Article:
Rather than focus only on the earliest facets of the house’s history, the Trust have ensured that a wider array of its past is on display. Different rooms are therefore decorated in keeping with the fashions of different centuries. The Great Chamber for example is fitted out to represent the 16th century, while the adjacent study represents the 19th and a downstairs parlour room reflects 18th century tastes.

The Great Chamber in the Tudor Sutton House, London.

The Great Chamber, one of the rooms reflecting Sutton House’s 16th century origins. Photo © Ethan Doyle White

Attempts had clearly been made to cultivate a more interactive environment, one particularly ideal for visitors with children. The Trust has for instance decked out an attic room as a 1980s squatter’s bedroom, replete with a punk wig, inflatable pink guitars, and other items left for visitors to play with. This was a nice touch and a welcome change from the ‘do not touch’ signs so prevalent in other heritage properties.

A room in Sutton House staged as a squat room.

The attic bedroom containing an original mural produced when the house was a squat in the 1980s. Photo © Ethan Doyle White

In all, we spent approximately two hours in the building, although one could spend longer if they decided to visit the small café and gift shop, a near ubiquitous presence in National Trust properties.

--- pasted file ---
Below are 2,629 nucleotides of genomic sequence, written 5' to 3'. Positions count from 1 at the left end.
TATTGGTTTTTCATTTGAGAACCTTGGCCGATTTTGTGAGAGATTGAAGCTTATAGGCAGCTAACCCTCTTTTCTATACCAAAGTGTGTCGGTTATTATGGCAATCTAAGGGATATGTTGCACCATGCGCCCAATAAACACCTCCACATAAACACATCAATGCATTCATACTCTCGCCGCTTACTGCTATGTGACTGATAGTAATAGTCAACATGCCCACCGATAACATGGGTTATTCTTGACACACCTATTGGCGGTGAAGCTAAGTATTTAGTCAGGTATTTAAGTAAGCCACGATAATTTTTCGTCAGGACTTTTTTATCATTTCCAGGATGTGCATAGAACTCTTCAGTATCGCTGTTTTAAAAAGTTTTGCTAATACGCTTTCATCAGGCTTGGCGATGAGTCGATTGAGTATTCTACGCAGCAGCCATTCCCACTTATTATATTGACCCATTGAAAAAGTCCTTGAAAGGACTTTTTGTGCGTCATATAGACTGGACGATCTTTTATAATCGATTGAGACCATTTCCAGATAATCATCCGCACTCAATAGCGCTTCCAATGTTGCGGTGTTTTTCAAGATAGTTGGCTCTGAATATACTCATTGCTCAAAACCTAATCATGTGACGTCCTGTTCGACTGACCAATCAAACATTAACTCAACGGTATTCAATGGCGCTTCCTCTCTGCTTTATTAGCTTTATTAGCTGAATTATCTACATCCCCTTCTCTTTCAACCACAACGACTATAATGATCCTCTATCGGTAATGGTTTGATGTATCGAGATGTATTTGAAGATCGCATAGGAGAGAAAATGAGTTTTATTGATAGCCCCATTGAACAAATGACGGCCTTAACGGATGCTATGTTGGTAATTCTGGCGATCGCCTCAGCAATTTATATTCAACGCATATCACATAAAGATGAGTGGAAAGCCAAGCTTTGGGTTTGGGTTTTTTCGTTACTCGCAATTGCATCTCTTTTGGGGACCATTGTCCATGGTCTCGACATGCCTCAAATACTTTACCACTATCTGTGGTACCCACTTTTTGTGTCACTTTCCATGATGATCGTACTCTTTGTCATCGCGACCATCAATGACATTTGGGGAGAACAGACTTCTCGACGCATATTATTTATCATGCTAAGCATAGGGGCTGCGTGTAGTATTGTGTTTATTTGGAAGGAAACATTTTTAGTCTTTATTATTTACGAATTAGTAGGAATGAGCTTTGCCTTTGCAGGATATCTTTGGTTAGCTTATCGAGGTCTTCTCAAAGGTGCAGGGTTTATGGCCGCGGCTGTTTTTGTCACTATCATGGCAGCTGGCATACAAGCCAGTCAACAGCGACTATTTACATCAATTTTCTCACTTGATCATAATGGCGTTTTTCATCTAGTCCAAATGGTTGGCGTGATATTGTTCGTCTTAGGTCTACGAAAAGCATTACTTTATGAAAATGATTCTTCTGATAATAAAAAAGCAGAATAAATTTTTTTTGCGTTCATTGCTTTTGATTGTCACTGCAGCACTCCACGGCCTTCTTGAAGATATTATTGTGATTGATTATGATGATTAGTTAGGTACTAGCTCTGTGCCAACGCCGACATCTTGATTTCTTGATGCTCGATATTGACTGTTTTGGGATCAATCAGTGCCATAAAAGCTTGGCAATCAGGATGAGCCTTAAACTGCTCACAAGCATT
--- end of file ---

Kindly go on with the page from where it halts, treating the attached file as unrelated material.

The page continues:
London is awash with archaeological and historic sites and it would be unjustified to rate Sutton House as a ‘must see’ alongside Tower Bridge or the Museum of London. It just isn’t in the same league. That being said, for those who have seen the big-name tourist draws and are looking for something a little more out-of-the-way, it could be a good option. While those seeking visually spectacular or particularly quirky sites might be disappointed, those with an interest in early modern architecture or the history of East London should find it a rewarding visit. In an ever-changing city, Sutton House helps to provide snapshots of life in bygone times, whether those be the 16th century or the 1980s.

Did You Know?

At the beginning of the 19th century Sutton House was a boys school. In 1818 Edward George Earle Lytton Bulwer-Lytton, 1st Baron Lytton PC attended. Bulwer-Lytton was a popular English writer who coined many familiar phrases, such as: “the great unwashed” and “the pen is mightier than the sword”, as well as the well-known opening sentence “It was a dark and stormy night”.

Visiting Sutton House in Hackney, London

A portrait by Hans Holbein the Younger thought to be of Sir Ralph Sadler.

A possible portrait of Sir Ralph Sadler by Hans Holbein the Younger, in the Royal Collection.

Opening Hours
August
Daily: 12.00 to 17.00
September to December
Closed Mondays and Tuesdays
Wed – Sunday: 12.00 to 17.00
Entry Fee Adults £5,40, Children £2.70
Address 2 & 4 Homerton High Street, Hackney, London, E9 6JQ
Nearest Station Hackney Central (overground)
Accessibility Adapted toilet near entrance, wheelchair access to building on ground floor only, other floors by staircase only
Facilities licensed tea shop, second hand bookshop, gift shop
Official Website

The rear courtyard of Sutton House.

The courtyard. Photo © Ethan Doyle White